"But they didn't?" Buck asked.
"That's all they did the first day. The second day, we hoped they'd ride on, but it was more of the same, and some petty vandalism – windows broken and such – a barroom brawl or two. Except when the, uh, 'soiled doves' asked to be paid, the Johnsons just laughed at them and had their way with them anyway." Caldwell lowered his voice. "And then they passed 'em around, like a kid sharing a bag of lemon drops with his friends. Betty Carpenter, she complained to the sheriff. He went to see 'em, him and his deputy, and the Johnsons shot 'em both. Killed the sheriff, wounded the deputy."
"Hurt bad?" Nathan asked.
Caldwell shook his head. "Just a graze, but they scared him so bad he wet his pants, mounted up, and rode out of town without waiting to change into dry trousers."
"Clarence!" Hannah protested.
"Sorry, dear," he apologized to his wife for speaking of such unseemly things in her presence. He waved his hand at his cane, leaning against the wall. "They didn't think I was a threat to them, me being lame and all, so they didn't pay much attention to me. I managed to get a telegram out to the circuit judge."
"How many Johnsons?" Chris asked.
"An even dozen," Caldwell replied.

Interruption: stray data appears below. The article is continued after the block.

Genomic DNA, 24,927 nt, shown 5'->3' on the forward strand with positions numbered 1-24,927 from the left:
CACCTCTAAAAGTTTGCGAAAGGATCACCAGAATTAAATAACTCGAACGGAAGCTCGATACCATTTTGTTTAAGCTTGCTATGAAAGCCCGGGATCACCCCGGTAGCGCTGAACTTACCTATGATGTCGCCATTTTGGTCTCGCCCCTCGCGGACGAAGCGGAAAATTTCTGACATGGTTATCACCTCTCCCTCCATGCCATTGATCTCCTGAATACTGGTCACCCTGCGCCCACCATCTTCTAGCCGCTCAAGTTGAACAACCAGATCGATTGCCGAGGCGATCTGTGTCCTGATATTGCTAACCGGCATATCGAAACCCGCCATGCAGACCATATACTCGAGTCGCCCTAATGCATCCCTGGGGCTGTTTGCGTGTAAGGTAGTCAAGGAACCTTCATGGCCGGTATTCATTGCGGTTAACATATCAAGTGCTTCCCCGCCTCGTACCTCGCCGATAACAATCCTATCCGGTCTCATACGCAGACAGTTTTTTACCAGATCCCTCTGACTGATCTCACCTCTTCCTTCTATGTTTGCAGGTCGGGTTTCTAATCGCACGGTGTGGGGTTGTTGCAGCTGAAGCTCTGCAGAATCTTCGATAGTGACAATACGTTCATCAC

"Outnumbered two to one, plus a fraction," Ezra observed.
"Yeah, but that's man to man. Brain to brain, we got them outnumbered," Buck countered.
Ezra nodded; he was a firm believer in brains over brawn.
"What've they been up to in the past day or two?" Chris asked.
"They haven't paid one red cent for anything they've taken, not food or booze or, uh, companionship. And they've started leaving the working girls alone and started going after the decent women in town."
Buck frowned. Chris glanced at his old friend, waiting to see if he'd react to the implication that the rape of a prostitute was a less serious offence than the rape of "decent women."
"They shoot buildings and animals just because they can, and no one dares stop them," Caldwell continued.
"Why not?" Nathan asked. He remembered the day, a year and a half ago, when no one in Four Corners had dared to step forward, but had watched him be dragged off to be lynched by the friend of a patient he'd lost. The shopkeepers he'd bought from, the townspeople he'd healed, just stood there and watched. If Chris and Vin hadn't decided to stop the bastard, he'd be dead and buried now.
"A few tried. They got shot up, too. Two dead, three wounded," Caldwell explained. "No one else has dared lift a hand or say anything since then."
"You dared," Josiah reminded him.
Caldwell shook his head. "I was too scared. Afraid if I said or did anything to them, that they'd hurt Hannah."
"You sent Judge Travis three telegrams, and risked your life sending each one," Ezra acknowledged. "That is hardly the mark of a coward. And, trust me, I know a thing or two about cowardice. Without your actions, we would have been unaware of the Johnsons' activities."
"But I didn't—"
"You did more than you're giving yourself credit for, Brother Caldwell," Josiah told him. He quoted Joshua 1:9. "Be strong and of a good courage; be not afraid, neither be thou dismayed, for the Lord thy God is with thee whithersoever thou goest."
"Two to one odds," Chris thought a moment. "Let's go whittle 'em down to size."